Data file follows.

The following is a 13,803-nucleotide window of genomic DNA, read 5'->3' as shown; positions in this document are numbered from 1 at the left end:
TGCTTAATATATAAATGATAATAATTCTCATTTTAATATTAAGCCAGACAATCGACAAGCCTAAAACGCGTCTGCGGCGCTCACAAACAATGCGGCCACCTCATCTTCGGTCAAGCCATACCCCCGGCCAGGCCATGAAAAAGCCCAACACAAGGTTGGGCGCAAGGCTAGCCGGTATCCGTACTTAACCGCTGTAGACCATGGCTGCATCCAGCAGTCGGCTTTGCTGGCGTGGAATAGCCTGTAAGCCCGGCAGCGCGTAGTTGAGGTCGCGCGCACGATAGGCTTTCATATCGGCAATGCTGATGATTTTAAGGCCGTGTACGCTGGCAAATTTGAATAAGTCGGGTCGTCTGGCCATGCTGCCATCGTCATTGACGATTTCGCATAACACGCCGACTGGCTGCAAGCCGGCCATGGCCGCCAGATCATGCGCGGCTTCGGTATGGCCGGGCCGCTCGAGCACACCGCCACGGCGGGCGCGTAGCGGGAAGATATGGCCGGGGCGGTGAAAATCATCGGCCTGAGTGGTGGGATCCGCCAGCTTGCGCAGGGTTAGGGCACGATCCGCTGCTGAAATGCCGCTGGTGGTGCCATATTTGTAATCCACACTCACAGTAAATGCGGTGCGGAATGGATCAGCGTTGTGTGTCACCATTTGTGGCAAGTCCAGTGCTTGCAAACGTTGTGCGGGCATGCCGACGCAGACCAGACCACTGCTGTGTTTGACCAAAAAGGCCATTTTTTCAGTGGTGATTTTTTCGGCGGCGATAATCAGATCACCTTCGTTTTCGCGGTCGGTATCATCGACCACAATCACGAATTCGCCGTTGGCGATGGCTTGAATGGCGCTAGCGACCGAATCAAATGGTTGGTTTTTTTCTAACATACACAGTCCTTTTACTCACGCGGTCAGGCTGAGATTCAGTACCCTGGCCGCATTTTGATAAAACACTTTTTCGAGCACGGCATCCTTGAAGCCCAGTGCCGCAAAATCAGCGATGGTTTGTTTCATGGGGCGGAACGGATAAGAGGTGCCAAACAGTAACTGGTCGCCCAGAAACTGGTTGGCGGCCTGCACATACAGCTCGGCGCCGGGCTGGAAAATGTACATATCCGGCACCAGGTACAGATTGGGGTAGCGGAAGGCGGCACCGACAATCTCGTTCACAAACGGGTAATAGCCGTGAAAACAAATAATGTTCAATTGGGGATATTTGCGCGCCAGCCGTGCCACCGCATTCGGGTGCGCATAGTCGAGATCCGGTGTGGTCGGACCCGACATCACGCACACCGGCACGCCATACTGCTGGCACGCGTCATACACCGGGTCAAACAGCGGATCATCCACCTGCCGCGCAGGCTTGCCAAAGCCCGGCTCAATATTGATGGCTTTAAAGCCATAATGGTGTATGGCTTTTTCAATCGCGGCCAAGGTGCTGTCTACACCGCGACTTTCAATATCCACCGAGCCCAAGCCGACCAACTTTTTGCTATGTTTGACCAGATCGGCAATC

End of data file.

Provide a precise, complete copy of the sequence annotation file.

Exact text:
The following is a 13,803-nucleotide window of genomic DNA, read 5'->3' as shown; positions in this document are numbered from 1 at the left end:
TGCTTAATATATAAATGATAATAATTCTCATTTTAATATTAAGCCAGACAATCGACAAGCCTAAAACGCGTCTGCGGCGCTCACAAACAATGCGGCCACCTCATCTTCGGTCAAGCCATACCCCCGGCCAGGCCATGAAAAAGCCCAACACAAGGTTGGGCGCAAGGCTAGCCGGTATCCGTACTTAACCGCTGTAGACCATGGCTGCATCCAGCAGTCGGCTTTGCTGGCGTGGAATAGCCTGTAAGCCCGGCAGCGCGTAGTTGAGGTCGCGCGCACGATAGGCTTTCATATCGGCAATGCTGATGATTTTAAGGCCGTGTACGCTGGCAAATTTGAATAAGTCGGGTCGTCTGGCCATGCTGCCATCGTCATTGACGATTTCGCATAACACGCCGACTGGCTGCAAGCCGGCCATGGCCGCCAGATCATGCGCGGCTTCGGTATGGCCGGGCCGCTCGAGCACACCGCCACGGCGGGCGCGTAGCGGGAAGATATGGCCGGGGCGGTGAAAATCATCGGCCTGAGTGGTGGGATCCGCCAGCTTGCGCAGGGTTAGGGCACGATCCGCTGCTGAAATGCCGCTGGTGGTGCCATATTTGTAATCCACACTCACAGTAAATGCGGTGCGGAATGGATCAGCGTTGTGTGTCACCATTTGTGGCAAGTCCAGTGCTTGCAAACGTTGTGCGGGCATGCCGACGCAGACCAGACCACTGCTGTGTTTGACCAAAAAGGCCATTTTTTCAGTGGTGATTTTTTCGGCGGCGATAATCAGATCACCTTCGTTTTCGCGGTCGGTATCATCGACCACAATCACGAATTCGCCGTTGGCGATGGCTTGAATGGCGCTAGCGACCGAATCAAATGGTTGGTTTTTTTCTAACATACACAGTCCTTTTACTCACGCGGTCAGGCTGAGATTCAGTACCCTGGCCGCATTTTGATAAAACACTTTTTCGAGCACGGCATCCTTGAAGCCCAGTGCCGCAAAATCAGCGATGGTTTGTTTCATGGGGCGGAACGGATAAGAGGTGCCAAACAGTAACTGGTCGCCCAGAAACTGGTTGGCGGCCTGCACATACAGCTCGGCGCCGGGCTGGAAAATGTACATATCCGGCACCAGGTACAGATTGGGGTAGCGGAAGGCGGCACCGACAATCTCGTTCACAAACGGGTAATAGCCGTGAAAACAAATAATGTTCAATTGGGGATATTTGCGCGCCAGCCGTGCCACCGCATTCGGGTGCGCATAGTCGAGATCCGGTGTGGTCGGACCCGACATCACGCACACCGGCACGCCATACTGCTGGCACGCGTCATACACCGGGTCAAACAGCGGATCATCCACCTGCCGCGCAGGCTTGCCAAAGCCCGGCTCAATATTGATGGCTTTAAAGCCATAATGGTGTATGGCTTTTTCAATCGCGGCCAAGGTGCTGTCTACACCGCGACTTTCAATATCCACCGAGCCCAAGCCGACCAACTTTTTGCTATGTTTGACCAGATCGGCAATC